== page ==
So You Think You Aren't Creative?

By Cara Faye | Posted 2/14/08 | Updated 2/18/23

So often I hear people say "I'm not in the least bit creative" when they actually mean "I can't draw like Leonardo da Vinci."

Creativity is innate in every person, it's part of what makes us human. It's the ability to think beyond our current situation, whether that's the daily grind at work, a room that needs some jazzing up, or a blank canvas.

In fact, by the time an artist approaches a blank canvas, they've usually worked through a vast number of challenges already, and are simply expanding on that body of work. The process is very similar to documenting research findings — it's just that there aren't any predetermined formats and answers, and the real benefit is not what we discover about our subject, but what we discover about ourselves.

And when we spend time accessing our creativity, we begin to exercise a muscle that has great might — the power to change things around us.

Richard Florida, proponent of the Creative Class, argues that "human creativity is the ultimate source of economic growth." It's a big claim, and it's based around our ability to invent, to be optimistic and flexible in our approach to obstacles, and to find innovative solutions to them.

Creativity is not generally considered to affect economic growth outside of the arts and crafts industries, but creative individuals are making this difference — it's almost as a by-product of their own creative interests, not a conscious creative drive within business.

So how can each of us access this famous creativity, and what are the benefits for us as individuals?

For real insight into this, nothing beats witnessing the effects directly. A couple of years ago, I ran craft workshops for corporate groups — partly as team-building but mostly as relaxation. Most attendants, fresh from meetings with minds full of the day's pressures and challenges, sat down to prepare in a fairly mundane way "some new task"; a few irritated by the perceived waste of time, others worried about their abilities, self-criticizing before even starting.

But once the class got under way, everyone was soon busy choosing colours, playing with patterns and imagining pictures — spending a bit of time thinking about what really represents them. This is something we seldom spend energy on — asking questions about ourselves like: What colours fit me? What shapes and images? How do I want to represent myself? Who is Me?

And soon after this, as they got to work on mastering the technique, they'd realise that they really were making this object, and it really was about them. At this point the cares of the rest of the world would fade completely into the background, with concentration focused solely on their creation, with a sense of wonder and awe as they discovered their own abilities, and the similarities and differences within the group.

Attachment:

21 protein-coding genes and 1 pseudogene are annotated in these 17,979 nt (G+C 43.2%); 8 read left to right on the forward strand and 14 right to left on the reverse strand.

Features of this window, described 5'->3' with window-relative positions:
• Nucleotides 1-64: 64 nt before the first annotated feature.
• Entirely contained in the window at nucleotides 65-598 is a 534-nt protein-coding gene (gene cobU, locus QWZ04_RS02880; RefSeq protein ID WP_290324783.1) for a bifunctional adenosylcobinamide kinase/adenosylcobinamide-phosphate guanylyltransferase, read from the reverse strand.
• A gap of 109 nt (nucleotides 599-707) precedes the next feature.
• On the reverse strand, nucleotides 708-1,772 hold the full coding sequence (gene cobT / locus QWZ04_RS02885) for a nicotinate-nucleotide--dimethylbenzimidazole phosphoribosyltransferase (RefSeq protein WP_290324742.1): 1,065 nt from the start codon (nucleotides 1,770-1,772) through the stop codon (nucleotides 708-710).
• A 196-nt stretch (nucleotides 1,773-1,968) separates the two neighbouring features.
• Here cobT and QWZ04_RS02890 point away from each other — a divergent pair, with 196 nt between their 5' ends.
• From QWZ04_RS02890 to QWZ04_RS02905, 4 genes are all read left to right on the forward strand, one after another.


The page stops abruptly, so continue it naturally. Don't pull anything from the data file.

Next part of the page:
At the end of the workshop each person would leave with far more than a completed project — with a sense of having connected with themselves, renewed self-confidence, and a new way of looking at the world.

The interesting thing about the many different media we can use to express ourselves is that every one encourages you to view the world in a slightly different way. Writer, editor and the knitting fanatic Robynn Weldon says:

"It helps you see things around you in a new way: not as a consumer, but as a potential participant. You think, how did they do that? Could I do it better? What if I used those materials? Ooh, what if I tried that with this? You start seeing things as raw material and it inspires excitement to do something with it. You're more inclined to mess with what you have, to individualise it or to fix it, rather than just chucking it and buying a new one."

This participation — the thoughts that drive the question "how could I do this differently" — is strengthened in our private reveries, and over time finds its way into our public and work-related environment. We feel ownership of the creative process, and challenges become opportunities to take on the difficult and produce something different and new.

We may not draw like a Great Master, but we do develop and apply the skills and talents that make each of us unique. Opening up to the creative and being curious about how others represent the world ultimately helps us see how we too can shape the world around us rather than being recipients of a set world.

Copyright ©2007 Cara Faye. All rights reserved.

Cara FayeCara Faye is driven by her passion to unlock the creative abilities inherent in every person. ...